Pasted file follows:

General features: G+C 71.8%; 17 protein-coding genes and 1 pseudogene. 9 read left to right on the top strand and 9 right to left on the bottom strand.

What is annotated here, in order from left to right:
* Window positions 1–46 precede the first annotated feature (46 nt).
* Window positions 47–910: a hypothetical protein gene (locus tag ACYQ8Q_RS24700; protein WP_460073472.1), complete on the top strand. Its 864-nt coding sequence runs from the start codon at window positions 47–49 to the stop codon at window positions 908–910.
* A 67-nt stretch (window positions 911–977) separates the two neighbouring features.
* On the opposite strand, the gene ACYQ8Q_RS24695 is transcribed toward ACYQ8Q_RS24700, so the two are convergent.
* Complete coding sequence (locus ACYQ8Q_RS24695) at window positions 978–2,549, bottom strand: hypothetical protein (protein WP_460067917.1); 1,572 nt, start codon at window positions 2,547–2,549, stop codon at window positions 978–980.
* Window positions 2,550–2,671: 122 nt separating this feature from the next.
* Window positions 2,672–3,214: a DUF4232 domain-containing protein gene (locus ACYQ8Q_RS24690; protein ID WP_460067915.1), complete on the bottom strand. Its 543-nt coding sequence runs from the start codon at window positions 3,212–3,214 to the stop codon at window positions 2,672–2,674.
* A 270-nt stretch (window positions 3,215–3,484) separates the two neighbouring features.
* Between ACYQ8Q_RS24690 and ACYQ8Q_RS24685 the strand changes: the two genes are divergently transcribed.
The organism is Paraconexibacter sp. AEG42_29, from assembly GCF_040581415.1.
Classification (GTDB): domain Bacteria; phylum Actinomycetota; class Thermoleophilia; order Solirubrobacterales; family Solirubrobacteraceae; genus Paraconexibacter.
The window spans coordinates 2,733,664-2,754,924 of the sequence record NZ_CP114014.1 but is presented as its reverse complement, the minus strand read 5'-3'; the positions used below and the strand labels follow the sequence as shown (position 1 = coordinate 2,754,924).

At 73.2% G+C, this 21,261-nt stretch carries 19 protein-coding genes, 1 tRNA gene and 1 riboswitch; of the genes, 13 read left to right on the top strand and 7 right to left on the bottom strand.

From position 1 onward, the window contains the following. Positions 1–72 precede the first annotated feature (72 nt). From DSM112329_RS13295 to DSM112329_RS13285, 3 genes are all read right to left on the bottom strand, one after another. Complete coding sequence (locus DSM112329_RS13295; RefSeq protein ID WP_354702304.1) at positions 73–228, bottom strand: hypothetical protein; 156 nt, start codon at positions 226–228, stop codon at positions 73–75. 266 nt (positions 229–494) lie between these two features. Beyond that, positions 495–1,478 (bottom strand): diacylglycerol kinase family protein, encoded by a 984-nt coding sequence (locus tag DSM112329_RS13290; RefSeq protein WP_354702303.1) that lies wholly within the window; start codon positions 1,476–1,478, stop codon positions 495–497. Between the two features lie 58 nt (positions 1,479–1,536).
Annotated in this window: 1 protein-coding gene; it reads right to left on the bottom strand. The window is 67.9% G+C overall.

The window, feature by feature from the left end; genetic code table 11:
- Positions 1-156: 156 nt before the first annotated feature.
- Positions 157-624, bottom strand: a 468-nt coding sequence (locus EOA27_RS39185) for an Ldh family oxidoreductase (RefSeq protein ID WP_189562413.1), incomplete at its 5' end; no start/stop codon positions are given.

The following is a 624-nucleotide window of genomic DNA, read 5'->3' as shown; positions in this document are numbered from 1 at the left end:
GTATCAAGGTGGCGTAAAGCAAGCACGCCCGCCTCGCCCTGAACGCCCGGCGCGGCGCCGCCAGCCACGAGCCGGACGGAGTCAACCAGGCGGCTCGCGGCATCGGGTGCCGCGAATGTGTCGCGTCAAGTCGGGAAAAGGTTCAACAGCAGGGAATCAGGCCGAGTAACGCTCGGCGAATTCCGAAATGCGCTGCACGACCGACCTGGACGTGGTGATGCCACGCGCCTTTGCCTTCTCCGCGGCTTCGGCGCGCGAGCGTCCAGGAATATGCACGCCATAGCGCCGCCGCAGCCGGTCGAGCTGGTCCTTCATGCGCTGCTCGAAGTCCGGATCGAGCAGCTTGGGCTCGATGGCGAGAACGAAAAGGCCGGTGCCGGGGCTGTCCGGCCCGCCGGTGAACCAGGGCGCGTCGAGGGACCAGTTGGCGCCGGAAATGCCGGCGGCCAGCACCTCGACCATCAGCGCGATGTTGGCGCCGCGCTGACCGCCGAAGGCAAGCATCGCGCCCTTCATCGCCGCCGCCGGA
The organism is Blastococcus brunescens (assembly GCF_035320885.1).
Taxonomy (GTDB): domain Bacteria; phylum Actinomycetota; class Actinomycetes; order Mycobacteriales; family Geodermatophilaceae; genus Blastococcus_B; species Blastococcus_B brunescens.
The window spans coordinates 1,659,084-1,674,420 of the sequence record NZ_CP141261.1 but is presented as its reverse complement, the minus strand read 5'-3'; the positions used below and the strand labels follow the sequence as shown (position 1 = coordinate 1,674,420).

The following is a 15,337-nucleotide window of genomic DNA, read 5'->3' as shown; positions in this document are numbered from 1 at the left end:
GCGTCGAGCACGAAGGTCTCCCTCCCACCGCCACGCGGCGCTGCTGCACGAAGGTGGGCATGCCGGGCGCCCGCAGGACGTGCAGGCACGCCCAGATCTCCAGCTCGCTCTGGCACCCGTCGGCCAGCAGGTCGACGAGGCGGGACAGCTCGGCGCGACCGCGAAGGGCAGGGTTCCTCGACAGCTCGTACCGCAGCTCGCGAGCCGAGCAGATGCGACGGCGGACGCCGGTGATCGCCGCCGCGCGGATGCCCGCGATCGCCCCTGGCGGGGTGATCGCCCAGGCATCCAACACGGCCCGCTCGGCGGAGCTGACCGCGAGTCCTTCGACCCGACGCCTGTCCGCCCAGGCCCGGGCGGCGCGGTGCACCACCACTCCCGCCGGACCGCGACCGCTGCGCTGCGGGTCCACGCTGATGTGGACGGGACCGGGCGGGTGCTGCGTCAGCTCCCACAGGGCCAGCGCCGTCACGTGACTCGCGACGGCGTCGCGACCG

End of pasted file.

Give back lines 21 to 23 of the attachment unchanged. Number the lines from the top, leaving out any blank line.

The following is a 624-nucleotide window of genomic DNA, read 5'->3' as shown; positions in this document are numbered from 1 at the left end:
GTATCAAGGTGGCGTAAAGCAAGCACGCCCGCCTCGCCCTGAACGCCCGGCGCGGCGCCGCCAGCCACGAGCCGGACGGAGTCAACCAGGCGGCTCGCGGCATCGGGTGCCGCGAATGTGTCGCGTCAAGTCGGGAAAAGGTTCAACAGCAGGGAATCAGGCCGAGTAACGCTCGGCGAATTCCGAAATGCGCTGCACGACCGACCTGGACGTGGTGATGCCACGCGCCTTTGCCTTCTCCGCGGCTTCGGCGCGCGAGCGTCCAGGAATATGCACGCCATAGCGCCGCCGCAGCCGGTCGAGCTGGTCCTTCATGCGCTGCTCGAAGTCCGGATCGAGCAGCTTGGGCTCGATGGCGAGAACGAAAAGGCCGGTGCCGGGGCTGTCCGGCCCGCCGGTGAACCAGGGCGCGTCGAGGGACCAGTTGGCGCCGGAAATGCCGGCGGCCAGCACCTCGACCATCAGCGCGATGTTGGCGCCGCGCTGACCGCCGAAGGCAAGCATCGCGCCCTTCATCGCCGCCGCCGGA
The organism is Blastococcus brunescens (assembly GCF_035320885.1).